12

At the beginning of Willow, before the wizard chooses his apprentice for the year, Willow participates in a Nelwyn fair where he demonstrates two magic tricks:

  • pushing a blazing arrow through a cylinder he wears on his arm (so supposedly, the burning arrow goes through his arm as well) while staying unscathed;
  • making a piglet disappear.

The piglet's disappearance is quickly shown to be some sleight-of-hand trick (the piglet was under the stage), which implies the arrow thing was a setup as well.

However, throughout the movie, it seems Willow already has a bit of experience with magic. Sure, he's not really good at it, (transforming Fin Raziel into a crow instead of her human shape, etc.) but the impression I had, through him uttering the words and all, was that Willow had actually practiced some magic already.

Thus, I'm curious whether the fire arrow trick may have been actual magic? It could still be a trick, but in this case I'm wondering what the trick is. The cylinder doesn't look wide enough for Willow to push his arm to the side and have the arrow going besides it, and anyway he would have been burned.

Googling terms like willow nelwyn magic trick explained or magic trick fire arrow through arm don't seem to bring up anything relevant, except a "stage magic" wikia page which doesn't say much more than "illusions."

Is there an answer as to how Willow seemingly managed to push a blazing arrow through his arm? I've only seen the movie, not read any novels; perhaps there is an answer there.

  • 1
    Given how large the cylinder is (it actually looks like a hollow log to me) compared to his arm, I'm sure it's just a matter of the arrow passing beside his arm. To keep from being burned, he could have put a cloth tube in there (that the arrow passes through) to insulate his skin. Or he could just have done it quickly; those flames are not that hot otherwise a "fire-eater" would get burned by incidental contact. – DavidW Jul 15 at 14:42
  • 1
    It's an illusion. – Acccumulation Jul 15 at 17:14
11

It appears to be based directly on this trick. Thus I assume it is meant to be sleight of hand like the piglet trick.

  • youtu.be/FyU26WN9kuY A do it yourself version of the trick that explains how it's done, at 4:10. Not sure if the manufactured ones work the same way. – Kai Jul 15 at 16:13
  • 5
    For the reference, "sleight" of hand is how you perform illusions. "Slight" of hand just means you've got really small hands. – Valorum Jul 15 at 16:13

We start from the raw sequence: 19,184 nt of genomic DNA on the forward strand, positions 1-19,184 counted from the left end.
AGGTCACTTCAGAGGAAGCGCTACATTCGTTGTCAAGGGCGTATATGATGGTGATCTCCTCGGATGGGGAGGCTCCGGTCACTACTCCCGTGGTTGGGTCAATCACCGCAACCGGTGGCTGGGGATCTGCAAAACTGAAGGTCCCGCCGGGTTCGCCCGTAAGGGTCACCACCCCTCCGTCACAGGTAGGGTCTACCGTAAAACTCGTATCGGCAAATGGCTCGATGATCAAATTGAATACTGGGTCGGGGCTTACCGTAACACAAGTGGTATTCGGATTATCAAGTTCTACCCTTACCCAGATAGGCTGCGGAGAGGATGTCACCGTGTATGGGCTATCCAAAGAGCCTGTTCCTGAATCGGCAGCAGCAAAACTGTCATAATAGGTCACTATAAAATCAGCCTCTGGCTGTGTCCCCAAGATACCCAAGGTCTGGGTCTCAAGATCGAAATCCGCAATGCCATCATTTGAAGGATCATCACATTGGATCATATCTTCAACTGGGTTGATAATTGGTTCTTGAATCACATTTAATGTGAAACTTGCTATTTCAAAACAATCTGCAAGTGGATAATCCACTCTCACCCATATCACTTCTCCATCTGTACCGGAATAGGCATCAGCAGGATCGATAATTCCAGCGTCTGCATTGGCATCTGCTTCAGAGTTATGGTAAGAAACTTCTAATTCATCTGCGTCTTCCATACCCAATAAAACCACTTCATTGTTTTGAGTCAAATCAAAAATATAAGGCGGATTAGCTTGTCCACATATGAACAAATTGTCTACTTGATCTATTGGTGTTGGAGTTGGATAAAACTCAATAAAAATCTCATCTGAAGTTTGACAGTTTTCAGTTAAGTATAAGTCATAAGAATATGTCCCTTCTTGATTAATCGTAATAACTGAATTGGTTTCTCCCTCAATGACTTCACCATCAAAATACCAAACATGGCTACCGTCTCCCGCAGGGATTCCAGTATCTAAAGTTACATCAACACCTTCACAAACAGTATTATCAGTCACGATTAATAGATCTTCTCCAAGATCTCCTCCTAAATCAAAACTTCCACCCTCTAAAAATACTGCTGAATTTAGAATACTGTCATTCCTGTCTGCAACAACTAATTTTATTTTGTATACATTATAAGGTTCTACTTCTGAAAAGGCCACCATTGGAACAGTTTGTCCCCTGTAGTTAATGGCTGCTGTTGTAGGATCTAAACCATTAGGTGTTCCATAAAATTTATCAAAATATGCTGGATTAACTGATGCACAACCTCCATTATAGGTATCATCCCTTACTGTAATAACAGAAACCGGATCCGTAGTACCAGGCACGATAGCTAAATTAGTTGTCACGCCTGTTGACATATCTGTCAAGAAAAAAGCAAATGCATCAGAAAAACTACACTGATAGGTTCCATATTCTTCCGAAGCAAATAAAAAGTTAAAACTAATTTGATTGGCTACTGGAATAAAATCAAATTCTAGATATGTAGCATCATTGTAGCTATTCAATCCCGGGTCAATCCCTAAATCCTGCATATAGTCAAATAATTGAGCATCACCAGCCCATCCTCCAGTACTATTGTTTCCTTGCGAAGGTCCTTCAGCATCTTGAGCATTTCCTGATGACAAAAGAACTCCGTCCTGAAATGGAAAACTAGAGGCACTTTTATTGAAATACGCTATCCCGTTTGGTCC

• 1
    @Valorum Or someone is disparaging your hands. – Acccumulation Jul 15 at 17:13
  • 1
    I prefer "legerdemain" or "prestidigitation," personally. "Skulduggery" is a bit underhanded, though. – Draco18s Jul 16 at 14:52
11

The film's official novelisation confirms that Willow performed a variety of "tricks" (i.e. not magic) before the piglet illusion.

But Willow had his own cheering-section, and they were so enthusiastic that they even drew some curious spectators away from the tug-of-war. Willow’s boyhood friend, Meegosh. stood solidly in his leather miner’s apron, one arm around Ranon and the other around Mims. All three wildly applauded every trick, even the old pull-the-feathers-out-of-nowhere maneuver, which Willow actually did quite well. Meegosh slapped his apron and yelled, “Bravo! Bravo!” so lustily that he attracted the attention of Burglekutt. The Prefect watched disdainfully from across the fairgrounds, pudgy hands spread on his stomach.

Willow: Official Novelisation

As to how it was performed, it's typically done by having the arm simply be out of the way of the candle. The holes (in this case knotholes) are placed in such a way that they look like they're opposite, but in reality they're slightly offset, leaving enough space for the arm. You can see the illusion performed here

and here

enter image description here

Your Answer

By clicking “Post Your Answer”, you agree to our terms of service, privacy policy and cookie policy

Not the answer you're looking for? Browse other questions tagged or ask your own question.